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Russ Roberts is interviewed on the many pitfalls of measuring economic change [2]. A slice:

Q: Is there a more accurate way to measure wealth in 1975 vs. today?

A: A recent study found the bottom half of the income distribution today makes the same on average as the bottom half 35 or 40 years ago. That’s extraordinarily depressing, if true. It implies the top is just doing way too well. But a handful of studies have instead taken people in 1975 and followed them through time to see if the rich truly did get all the gains. When you do that, you find out that the people at the bottom have the largest percentage gains and often the largest absolute gains over time.

George Will celebrates the forces of freedom in China that resist Beijing’s tyranny [3].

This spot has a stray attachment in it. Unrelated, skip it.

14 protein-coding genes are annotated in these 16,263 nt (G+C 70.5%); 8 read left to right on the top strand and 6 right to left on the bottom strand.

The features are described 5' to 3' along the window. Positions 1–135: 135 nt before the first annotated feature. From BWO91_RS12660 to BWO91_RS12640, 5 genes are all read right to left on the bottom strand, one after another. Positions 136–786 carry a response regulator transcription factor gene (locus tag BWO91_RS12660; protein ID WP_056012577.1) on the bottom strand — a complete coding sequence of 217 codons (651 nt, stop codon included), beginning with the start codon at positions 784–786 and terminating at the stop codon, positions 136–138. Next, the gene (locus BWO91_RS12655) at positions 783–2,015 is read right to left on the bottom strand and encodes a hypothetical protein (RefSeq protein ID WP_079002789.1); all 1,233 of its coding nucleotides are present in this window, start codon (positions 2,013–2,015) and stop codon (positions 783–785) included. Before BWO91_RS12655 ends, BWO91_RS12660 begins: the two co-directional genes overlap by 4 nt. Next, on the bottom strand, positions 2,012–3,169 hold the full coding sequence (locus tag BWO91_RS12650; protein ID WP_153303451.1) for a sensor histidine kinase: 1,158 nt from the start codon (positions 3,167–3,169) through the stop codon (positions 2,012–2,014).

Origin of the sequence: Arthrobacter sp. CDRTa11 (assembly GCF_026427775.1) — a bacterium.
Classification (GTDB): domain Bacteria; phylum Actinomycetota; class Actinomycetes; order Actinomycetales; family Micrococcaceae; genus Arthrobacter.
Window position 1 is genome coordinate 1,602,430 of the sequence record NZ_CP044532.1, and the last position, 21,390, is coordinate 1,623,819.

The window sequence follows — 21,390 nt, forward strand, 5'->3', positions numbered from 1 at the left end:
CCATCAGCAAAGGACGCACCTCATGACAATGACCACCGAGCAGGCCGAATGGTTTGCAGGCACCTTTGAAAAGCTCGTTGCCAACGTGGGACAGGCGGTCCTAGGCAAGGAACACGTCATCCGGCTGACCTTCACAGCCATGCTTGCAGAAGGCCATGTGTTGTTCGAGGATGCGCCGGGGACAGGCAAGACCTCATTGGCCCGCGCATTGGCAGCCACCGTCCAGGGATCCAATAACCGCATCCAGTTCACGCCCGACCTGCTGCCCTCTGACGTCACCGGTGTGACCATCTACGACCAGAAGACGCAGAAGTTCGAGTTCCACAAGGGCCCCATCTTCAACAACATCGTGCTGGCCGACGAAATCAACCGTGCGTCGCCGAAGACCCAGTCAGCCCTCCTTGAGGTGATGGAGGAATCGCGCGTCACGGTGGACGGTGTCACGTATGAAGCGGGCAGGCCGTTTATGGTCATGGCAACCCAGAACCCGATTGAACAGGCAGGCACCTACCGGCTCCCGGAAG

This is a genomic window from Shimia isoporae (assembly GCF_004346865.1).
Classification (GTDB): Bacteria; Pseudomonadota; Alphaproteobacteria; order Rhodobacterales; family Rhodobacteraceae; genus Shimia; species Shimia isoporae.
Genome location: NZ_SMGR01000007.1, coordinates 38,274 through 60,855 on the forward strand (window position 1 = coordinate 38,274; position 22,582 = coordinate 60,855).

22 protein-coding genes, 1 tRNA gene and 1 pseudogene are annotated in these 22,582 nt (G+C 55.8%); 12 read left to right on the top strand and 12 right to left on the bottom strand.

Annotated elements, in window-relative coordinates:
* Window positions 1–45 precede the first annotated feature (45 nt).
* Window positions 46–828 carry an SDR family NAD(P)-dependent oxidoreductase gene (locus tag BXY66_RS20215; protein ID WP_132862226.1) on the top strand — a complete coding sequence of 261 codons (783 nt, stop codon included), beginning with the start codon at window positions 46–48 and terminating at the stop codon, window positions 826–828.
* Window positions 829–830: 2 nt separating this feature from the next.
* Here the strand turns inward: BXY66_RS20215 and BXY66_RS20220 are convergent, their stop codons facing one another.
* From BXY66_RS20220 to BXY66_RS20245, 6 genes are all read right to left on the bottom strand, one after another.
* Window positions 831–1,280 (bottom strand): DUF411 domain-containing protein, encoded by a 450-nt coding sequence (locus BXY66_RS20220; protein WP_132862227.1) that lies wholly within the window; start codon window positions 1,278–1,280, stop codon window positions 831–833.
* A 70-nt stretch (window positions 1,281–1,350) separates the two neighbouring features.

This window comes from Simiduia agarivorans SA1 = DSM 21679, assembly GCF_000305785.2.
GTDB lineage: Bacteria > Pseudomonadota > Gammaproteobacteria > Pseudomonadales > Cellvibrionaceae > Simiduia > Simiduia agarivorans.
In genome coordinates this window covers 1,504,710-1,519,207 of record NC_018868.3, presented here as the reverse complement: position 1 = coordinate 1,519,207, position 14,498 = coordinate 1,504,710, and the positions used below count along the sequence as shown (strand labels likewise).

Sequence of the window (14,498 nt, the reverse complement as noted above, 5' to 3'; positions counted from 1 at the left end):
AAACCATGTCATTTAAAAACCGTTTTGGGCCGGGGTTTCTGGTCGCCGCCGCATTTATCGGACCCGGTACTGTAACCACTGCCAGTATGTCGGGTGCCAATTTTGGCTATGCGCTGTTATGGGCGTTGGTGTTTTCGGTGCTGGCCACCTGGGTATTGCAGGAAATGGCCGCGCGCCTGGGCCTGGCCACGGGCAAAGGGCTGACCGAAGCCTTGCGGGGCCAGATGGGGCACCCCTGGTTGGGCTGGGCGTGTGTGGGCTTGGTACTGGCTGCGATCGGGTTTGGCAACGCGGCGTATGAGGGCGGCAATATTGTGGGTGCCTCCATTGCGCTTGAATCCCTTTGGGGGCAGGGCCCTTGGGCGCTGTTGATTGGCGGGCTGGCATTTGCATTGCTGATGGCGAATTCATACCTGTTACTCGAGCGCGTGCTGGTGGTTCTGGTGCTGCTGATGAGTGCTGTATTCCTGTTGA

Dan Mitchell writes on government’s adverse impact on labor markets [4].

Bruce Yandle is rightly unimpressed with Peter Navarro’s argument that today’s strong economy is the result of Trump’s tariffs punitive taxes on American consumers [5].

My Mercatus Center colleague Matt Mitchell decries government-imposed obstacles to better and more-affordable health care [6].

Nick Gillespie has an interesting take on Trump’s impeachment trial [7].

Alex Nowrasteh wants to quiz you on your knowledge of immigration [8].